On April 15, 2010, President Barack Obama signed the Continuing Extension Act of 2010 (P.L. 111-157), which extends the filing date for unemployed New Jersey workers to qualify for benefits under the federal Emergency Unemployment Compensation tiers to June 2, 2010. In addition, the new law extends the Federal Additional Compensation (FAC) program to June 2, 2010 and provides an additional federal weekly benefit of $25 to unemployment insurance claimants. Finally, under the new law, the federal government will continue to pay all of the benefits under the extended benefit program through June 2, 2010. The new law signed by the President does not provide additional tiers or extend the number of weeks of benefits.
Canadians are headed to the polls for a general election on October 21, 2019. As is the case with provincial elections, employers have certain obligations to permit employees who are qualified electors (Canadian citizens over the age of 18) to vote in federal elections.
There is no doubt that pay equity and pay data have both been a major focus of the federal government enforcement agenda during the Obama administration. While we wait to see if and how the Trump administration will address equal pay enforcement, several states continue to advance measures on pay equity. For example, Texas is considering a pay equity bill prohibiting employers from asking about an applicant’s wage history. Earlier this week, on January 9, 2017, New York Governor Andrew Cuomo signed two executive orders “to put New York on the fast track to eliminate the wage gap.” The executive orders, which Governor Cuomo signed as part of his 12th proposal of the 2017 State of the State Agenda, prevent employers from asking applicants about their salary histories and require certain government contracts to include data on employees’ job titles and salaries.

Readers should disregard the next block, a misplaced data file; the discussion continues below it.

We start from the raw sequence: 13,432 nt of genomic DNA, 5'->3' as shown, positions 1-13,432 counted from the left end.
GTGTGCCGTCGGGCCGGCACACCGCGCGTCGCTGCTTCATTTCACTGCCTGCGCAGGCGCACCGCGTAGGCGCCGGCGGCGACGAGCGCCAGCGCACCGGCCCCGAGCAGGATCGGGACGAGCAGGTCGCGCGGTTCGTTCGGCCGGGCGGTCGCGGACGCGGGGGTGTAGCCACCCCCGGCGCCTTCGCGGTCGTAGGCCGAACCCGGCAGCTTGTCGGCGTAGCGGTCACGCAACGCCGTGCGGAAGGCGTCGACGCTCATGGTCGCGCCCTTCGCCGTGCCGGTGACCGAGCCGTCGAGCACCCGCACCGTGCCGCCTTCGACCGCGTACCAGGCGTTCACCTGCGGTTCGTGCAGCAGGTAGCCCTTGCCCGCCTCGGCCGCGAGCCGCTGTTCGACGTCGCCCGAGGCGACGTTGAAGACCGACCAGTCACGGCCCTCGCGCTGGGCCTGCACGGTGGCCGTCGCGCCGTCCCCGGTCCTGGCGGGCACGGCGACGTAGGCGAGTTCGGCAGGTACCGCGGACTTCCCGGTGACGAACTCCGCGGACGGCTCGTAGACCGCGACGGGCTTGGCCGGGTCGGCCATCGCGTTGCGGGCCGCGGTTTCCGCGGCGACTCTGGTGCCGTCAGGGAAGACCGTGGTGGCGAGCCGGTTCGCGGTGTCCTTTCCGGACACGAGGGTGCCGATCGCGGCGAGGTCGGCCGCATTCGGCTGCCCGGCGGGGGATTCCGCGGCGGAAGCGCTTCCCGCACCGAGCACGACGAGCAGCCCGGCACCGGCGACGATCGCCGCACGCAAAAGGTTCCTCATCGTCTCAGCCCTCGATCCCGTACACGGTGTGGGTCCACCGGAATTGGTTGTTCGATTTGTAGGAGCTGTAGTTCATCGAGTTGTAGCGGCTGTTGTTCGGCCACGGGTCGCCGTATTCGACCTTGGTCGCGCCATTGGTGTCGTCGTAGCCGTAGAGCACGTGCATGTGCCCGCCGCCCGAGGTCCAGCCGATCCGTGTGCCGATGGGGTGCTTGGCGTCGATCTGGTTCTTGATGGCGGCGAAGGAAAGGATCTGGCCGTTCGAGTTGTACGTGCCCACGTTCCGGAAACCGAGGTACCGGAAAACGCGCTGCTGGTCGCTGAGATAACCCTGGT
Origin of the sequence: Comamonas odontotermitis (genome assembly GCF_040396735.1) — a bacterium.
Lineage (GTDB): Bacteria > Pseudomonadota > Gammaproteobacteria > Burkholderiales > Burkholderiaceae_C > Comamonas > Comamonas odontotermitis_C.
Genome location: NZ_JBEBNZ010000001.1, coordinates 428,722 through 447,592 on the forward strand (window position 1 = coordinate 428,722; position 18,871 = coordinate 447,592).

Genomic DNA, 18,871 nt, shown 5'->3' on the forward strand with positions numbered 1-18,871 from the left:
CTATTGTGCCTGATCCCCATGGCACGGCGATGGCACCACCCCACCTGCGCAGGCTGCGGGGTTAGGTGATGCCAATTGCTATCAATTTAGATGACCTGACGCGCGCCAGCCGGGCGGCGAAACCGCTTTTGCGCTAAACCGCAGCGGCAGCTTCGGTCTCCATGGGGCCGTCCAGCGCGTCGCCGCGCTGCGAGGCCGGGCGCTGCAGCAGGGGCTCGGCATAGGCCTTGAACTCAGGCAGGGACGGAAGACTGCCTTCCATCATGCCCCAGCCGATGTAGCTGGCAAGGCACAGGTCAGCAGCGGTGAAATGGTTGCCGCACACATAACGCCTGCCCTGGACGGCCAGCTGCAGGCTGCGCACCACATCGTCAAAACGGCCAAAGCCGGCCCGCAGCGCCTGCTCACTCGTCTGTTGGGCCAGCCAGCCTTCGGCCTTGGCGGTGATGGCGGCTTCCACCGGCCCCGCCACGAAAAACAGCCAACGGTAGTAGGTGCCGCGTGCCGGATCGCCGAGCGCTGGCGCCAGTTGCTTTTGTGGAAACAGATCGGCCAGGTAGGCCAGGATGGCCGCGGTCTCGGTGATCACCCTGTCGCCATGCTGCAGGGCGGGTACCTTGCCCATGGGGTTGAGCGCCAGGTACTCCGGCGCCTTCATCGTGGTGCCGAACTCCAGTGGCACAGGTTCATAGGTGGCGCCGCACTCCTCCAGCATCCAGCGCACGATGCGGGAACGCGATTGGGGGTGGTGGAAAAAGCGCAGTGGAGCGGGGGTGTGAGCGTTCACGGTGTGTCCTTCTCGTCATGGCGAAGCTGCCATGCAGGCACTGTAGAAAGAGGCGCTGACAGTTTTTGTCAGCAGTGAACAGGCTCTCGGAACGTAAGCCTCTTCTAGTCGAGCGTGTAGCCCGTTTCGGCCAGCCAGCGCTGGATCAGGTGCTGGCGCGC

On July 13, 2016, the Equal Employment Opportunity Commission (EEOC) announced revisions to the agency’s February 2016 proposal to revise the current Employer Information Report (EEO-1) to add a new Component 2. The current EEO-1 form, which requires covered employers to report on the gender, race, and ethnicity of its employees, will be designated as Component 1 (demographic data). Under the revised proposal, Component 2 will have two sections and will require covered employers to report aggregate W-2 wages and hours worked in 12 pay bands for each of the 10 EEO-1 job categories and 14 gender, race, and ethnicity categories on the current form. The revised rule provides for a 30-day comment period to address the proposed revisions.